What’s that you say? Tornado knocked down the house you and your co-machines share? We’d better start using big data to predict them. Do a Kickstarter for a sensor-based Tornado Scout you can wear on your forehead. “It’s like a real-life Tricorder, but for FEMA!”

The Soylent story tells us this: crowdfunding gives inventors, makers and engineers more access to resources to make their ideas real than ever before in history.

But those ideas still have to face market forces, once in the wild. If Soylent becomes conveniently available, and my partner tolerates it as well as $3 a bottle Ensure, we’ll probably buy it. So will some other people. That doesn’t mean it’s a good idea that will change the world. It just means it meets a need for a tiny specialty market and that specialty market was able to learn about it through the 21st century’s unprecedented dissemination mechanisms.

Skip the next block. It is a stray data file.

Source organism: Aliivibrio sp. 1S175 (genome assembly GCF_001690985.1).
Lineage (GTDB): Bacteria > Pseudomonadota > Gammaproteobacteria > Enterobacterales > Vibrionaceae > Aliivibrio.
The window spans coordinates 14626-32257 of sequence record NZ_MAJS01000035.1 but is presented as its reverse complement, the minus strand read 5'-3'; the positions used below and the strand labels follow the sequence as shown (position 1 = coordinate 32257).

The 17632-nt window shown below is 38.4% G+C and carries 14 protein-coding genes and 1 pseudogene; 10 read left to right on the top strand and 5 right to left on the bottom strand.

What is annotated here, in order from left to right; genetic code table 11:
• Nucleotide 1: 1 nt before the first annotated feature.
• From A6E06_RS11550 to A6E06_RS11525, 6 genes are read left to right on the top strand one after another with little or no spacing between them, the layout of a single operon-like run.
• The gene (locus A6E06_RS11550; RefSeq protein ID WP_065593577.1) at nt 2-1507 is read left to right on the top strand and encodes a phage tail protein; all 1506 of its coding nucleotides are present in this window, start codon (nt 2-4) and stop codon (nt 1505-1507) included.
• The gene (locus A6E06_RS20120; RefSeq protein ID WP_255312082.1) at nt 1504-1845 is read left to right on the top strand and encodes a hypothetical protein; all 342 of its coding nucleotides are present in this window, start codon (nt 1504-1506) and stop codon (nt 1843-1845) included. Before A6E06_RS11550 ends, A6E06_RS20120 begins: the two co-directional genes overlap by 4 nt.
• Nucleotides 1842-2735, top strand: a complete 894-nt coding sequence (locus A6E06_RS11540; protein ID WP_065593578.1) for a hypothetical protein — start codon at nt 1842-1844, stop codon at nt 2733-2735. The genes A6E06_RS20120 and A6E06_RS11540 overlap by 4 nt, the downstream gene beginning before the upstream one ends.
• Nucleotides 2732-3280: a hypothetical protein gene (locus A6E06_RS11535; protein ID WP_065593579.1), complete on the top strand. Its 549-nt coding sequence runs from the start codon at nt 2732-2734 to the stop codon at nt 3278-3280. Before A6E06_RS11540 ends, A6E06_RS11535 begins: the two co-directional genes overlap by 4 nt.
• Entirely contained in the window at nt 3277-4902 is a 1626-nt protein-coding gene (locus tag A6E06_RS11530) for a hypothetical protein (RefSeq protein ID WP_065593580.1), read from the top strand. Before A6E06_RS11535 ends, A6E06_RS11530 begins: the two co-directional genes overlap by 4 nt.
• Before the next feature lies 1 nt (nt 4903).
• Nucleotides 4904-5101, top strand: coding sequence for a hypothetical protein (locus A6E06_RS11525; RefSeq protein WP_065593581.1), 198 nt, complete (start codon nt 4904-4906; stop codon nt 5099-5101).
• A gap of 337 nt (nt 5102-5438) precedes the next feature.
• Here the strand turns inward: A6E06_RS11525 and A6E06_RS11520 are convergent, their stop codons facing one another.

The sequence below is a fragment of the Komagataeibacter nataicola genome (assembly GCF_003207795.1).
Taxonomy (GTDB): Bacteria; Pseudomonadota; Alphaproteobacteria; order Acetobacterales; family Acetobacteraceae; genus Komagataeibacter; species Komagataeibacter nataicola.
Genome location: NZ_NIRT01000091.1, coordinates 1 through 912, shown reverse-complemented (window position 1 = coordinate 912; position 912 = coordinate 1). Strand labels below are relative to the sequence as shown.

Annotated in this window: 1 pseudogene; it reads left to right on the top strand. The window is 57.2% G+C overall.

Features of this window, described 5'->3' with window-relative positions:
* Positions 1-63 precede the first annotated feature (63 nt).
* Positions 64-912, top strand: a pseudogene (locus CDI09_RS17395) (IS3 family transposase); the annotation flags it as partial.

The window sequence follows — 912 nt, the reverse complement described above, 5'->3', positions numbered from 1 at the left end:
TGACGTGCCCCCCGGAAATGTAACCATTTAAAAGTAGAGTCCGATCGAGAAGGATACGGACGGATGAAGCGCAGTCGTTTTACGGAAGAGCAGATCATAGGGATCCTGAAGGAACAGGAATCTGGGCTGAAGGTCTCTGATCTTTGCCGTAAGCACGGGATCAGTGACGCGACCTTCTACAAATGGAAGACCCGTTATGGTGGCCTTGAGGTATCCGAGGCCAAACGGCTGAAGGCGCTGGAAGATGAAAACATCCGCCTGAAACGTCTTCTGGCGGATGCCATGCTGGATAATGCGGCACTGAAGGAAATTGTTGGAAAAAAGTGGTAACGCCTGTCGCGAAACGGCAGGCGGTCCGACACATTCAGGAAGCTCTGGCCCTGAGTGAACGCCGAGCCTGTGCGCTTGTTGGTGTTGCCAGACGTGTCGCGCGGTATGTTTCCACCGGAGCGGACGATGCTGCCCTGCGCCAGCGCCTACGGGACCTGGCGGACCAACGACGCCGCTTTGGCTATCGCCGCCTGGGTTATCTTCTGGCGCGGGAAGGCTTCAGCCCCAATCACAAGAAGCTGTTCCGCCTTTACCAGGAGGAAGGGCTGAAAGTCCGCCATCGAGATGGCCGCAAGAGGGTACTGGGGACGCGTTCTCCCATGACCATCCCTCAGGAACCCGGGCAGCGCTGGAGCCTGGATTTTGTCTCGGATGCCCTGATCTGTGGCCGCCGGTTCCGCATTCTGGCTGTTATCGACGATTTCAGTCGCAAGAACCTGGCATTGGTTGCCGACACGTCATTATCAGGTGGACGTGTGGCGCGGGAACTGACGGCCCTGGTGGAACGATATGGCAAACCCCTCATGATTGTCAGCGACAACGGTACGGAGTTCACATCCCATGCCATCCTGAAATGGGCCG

This entry was posted in Tech news of the weird on by .

About Suzanne Forbes

Suzanne Forbes is a traditionally trained figurative artist who makes documentary art of queer culture and Berlin life. She also works in mixed media. She is a former New Yorker who immigrated to Berlin with her third husband and their two cats. Her work is crowdfunded by the support of her Patrons on Patreon; you could help! In previous lives Suzanne was a graffiti artist in downtown NY, a courtroom artist for CBS and CNN, a penciller for DC Comics on Star Trek, and a live-drawing chronicler of Bay Area alternative culture.